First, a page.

For this to work we'd have to have enough cartographer's willing to set aside time and commit to the challenge for each child that wants to participate. Then you would take that list of committed cartographers and assign them to a student or let them go through the process of choosing the one they want. After that they would communicate their vision to their cartographer by starting a thread on this site. (This would be a great way to see how other cartographers handle their workflow.) The thread continues until the student gives their stamp of approval for the map or the time expires.

Potential problems:
- internet access for the kids. (are school computers and scanners available for use?)
- parents may be skeptical of online communication with strangers. (communication should take place on a public forum like this one.)
- not enough cartographers for students who want to participate or vice versa.
- a child or cartographer may give up mid contest for whatever reason.

It has a lot of moving parts, but if it could be pulled off i think it would be really fun and a great learning experience for students/ future cartographers/ artists.
Just thought i'd throw this out there since it popped into my head.

madcowchef
04-03-2014, 12:24 PM
I like Slylok's idea, ts is really interesting. Perhaps too complicated for an easy contest its a great overview for a the logistics of one method to do this, and I don't myself have any quick ways to simplify it.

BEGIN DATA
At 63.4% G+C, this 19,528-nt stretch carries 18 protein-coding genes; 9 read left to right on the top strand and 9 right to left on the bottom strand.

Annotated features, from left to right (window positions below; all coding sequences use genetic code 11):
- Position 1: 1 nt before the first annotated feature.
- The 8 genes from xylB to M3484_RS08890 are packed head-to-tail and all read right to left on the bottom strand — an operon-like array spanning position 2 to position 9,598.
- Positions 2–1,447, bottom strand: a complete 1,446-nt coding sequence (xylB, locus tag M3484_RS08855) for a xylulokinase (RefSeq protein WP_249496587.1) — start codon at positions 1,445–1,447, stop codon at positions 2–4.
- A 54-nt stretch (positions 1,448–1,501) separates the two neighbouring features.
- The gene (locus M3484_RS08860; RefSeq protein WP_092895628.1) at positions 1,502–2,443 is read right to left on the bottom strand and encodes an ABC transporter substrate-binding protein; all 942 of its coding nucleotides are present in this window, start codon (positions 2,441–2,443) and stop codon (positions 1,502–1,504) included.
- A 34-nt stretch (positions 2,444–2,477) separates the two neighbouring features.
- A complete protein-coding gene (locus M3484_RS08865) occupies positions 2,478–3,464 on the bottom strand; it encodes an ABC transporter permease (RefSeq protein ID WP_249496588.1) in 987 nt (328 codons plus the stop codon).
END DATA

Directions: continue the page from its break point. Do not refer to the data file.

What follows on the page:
Pineapple
04-03-2014, 02:03 PM
I love that as a way to get the kids involved in mapping Slylok. I would love to do that with anyone willing. I'm sure I could find a group of kids. I'm the middle school math teacher, but our school prides itself on arts-integration, meaning we try to bring the arts into all the core content areas to improve the learning.

I think there are some pitfalls in terms of using it as a challenge. It would be hard for anyone who was paired with a student who had poor communication skills or was just finicky or slow to respond. Or, as you pointed out, either the kid or the cartographer may give up mid-challenge, which would be disappointing.

We do have internet access at the school and enough computers to make it possible for kids to post here. Maybe we could just try to organize it as a fun activity the school/forum, not so much as a contest.